Berns seems to have got hold of a few modern ideas about punishment in a muddled way and to have drawn absurd conclusions. The hopes of those who sought rehabilitation have, indeed, been dashed. Deterrence works imperfectly and unpredictably, though it has never been doubted that maintaining the criminal law and a system of punishment has an indispensable deterrent effect. There is, too, a renewed interest in justifying punishment by a concept of fairness that might be called retributivist in a very special sense of that term. But if there has been some clouding of the vision of the nineteenth-century reformers, it has nothing whatsoever to do with capital punishment. Berns’s notion that a better understanding of the aims of punishment ought to include a revival of the death penalty is rather like going back to rubbing two sticks together because we are unhappy about nuclear power.
Broadly speaking, we need to identify two mutually supportive kinds of justifications for punishment. One set is needed to justify a system of punishments at all; another for imposing particular punishments on particular individuals, which is not the same thing. The first set is utilitarian and contends that through punishments some offenders may be deterred from repeating crimes, that for a time the public will be protected from some dangerous people, and that those who have not yet committed crimes will be encouraged not to. But this will not serve as a complete theory for it runs into a difficulty in the case of the offender who can with reasonable confidence be predicted not to be likely to repeat a crime, as is true of many murderers. We do not need to lock him up to protect people or to deter him in the future and if we say we shall do it to encourage others not to commit crimes then we are open to the charge of using a person as an object for the benefit of others.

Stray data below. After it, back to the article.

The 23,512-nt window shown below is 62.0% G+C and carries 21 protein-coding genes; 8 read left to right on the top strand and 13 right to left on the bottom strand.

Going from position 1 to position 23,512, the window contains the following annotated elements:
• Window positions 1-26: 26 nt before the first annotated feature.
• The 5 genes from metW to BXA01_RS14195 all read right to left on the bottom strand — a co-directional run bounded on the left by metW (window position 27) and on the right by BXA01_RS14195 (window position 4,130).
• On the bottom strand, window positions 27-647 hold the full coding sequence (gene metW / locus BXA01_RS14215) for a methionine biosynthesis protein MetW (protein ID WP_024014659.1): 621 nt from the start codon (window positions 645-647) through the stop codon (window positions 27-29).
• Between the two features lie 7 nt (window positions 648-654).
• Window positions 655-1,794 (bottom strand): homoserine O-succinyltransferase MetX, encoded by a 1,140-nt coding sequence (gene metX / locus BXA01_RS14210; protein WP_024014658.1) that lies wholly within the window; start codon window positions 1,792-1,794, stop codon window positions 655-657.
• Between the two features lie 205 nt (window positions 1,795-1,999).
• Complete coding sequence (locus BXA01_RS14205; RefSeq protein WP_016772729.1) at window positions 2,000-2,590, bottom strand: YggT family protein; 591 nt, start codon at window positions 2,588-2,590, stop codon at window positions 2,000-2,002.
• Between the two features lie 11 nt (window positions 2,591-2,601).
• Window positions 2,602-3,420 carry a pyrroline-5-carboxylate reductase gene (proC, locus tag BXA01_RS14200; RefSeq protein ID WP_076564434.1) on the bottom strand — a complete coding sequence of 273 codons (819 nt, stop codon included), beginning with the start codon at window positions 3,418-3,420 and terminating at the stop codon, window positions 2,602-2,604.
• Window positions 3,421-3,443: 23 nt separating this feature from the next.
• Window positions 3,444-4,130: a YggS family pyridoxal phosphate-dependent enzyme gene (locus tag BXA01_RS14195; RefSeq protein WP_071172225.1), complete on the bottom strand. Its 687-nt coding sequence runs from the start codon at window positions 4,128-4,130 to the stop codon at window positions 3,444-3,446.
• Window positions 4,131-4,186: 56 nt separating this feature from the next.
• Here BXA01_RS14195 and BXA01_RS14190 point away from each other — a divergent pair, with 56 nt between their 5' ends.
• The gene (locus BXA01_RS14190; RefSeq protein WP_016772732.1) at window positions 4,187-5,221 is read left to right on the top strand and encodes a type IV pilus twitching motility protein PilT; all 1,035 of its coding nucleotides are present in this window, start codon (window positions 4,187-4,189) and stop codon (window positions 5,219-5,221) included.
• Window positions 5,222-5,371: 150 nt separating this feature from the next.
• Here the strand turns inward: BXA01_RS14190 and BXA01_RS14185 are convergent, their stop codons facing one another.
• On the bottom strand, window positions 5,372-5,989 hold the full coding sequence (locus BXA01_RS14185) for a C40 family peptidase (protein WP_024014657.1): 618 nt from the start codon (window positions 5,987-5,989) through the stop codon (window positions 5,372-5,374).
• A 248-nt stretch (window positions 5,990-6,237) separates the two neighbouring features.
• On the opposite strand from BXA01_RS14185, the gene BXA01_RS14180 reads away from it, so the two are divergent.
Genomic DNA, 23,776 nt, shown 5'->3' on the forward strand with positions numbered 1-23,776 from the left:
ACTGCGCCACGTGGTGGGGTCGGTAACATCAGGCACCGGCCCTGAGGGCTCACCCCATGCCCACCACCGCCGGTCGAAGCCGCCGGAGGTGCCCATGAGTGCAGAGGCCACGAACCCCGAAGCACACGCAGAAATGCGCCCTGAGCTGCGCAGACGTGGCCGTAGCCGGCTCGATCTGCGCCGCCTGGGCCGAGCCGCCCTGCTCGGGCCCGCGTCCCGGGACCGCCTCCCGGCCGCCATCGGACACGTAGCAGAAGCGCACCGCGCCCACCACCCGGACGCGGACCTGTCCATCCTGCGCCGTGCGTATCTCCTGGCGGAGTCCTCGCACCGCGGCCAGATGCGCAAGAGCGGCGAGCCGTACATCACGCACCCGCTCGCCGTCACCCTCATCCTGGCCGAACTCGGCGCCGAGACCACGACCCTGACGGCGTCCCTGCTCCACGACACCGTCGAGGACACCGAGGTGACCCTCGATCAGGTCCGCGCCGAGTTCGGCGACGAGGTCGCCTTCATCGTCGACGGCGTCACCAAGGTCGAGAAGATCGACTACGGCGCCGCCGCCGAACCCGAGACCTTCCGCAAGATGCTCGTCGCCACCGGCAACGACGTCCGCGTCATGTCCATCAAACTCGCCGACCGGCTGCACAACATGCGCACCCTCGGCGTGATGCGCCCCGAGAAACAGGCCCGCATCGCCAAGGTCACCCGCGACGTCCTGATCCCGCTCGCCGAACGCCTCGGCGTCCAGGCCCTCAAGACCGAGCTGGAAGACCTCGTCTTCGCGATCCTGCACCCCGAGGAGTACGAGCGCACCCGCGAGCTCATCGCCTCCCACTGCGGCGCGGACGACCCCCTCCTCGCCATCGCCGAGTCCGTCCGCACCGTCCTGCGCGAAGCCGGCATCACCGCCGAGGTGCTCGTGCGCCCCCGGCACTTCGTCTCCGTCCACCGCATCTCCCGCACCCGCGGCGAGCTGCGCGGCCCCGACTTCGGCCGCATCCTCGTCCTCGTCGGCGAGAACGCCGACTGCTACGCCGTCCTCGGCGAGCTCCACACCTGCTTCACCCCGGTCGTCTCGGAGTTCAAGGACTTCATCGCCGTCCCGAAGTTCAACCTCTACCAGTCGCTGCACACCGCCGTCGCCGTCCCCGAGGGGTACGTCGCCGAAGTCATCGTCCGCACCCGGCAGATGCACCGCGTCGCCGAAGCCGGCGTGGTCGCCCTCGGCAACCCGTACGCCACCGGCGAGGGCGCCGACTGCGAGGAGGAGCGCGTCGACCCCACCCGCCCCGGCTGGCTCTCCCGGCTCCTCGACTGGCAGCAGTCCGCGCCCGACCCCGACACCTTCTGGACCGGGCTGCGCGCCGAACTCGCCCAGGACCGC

At this point it is possible to invoke a moral justification for punishing an individual that might be called retributive. Being a citizen imposes obligations in return for the benefits of social living. Assuming the system to be minimally just, one of these obligations is to comply with the criminal law. Failure to do so is taking an unfair advantage by allowing ourselves a license that membership in a community assumes we cannot allow to others. Punishment redresses the unfair advantage and, for this reason, the act of committing a crime is a sufficient justification for punishment even if the offender is in no need of rehabilitation.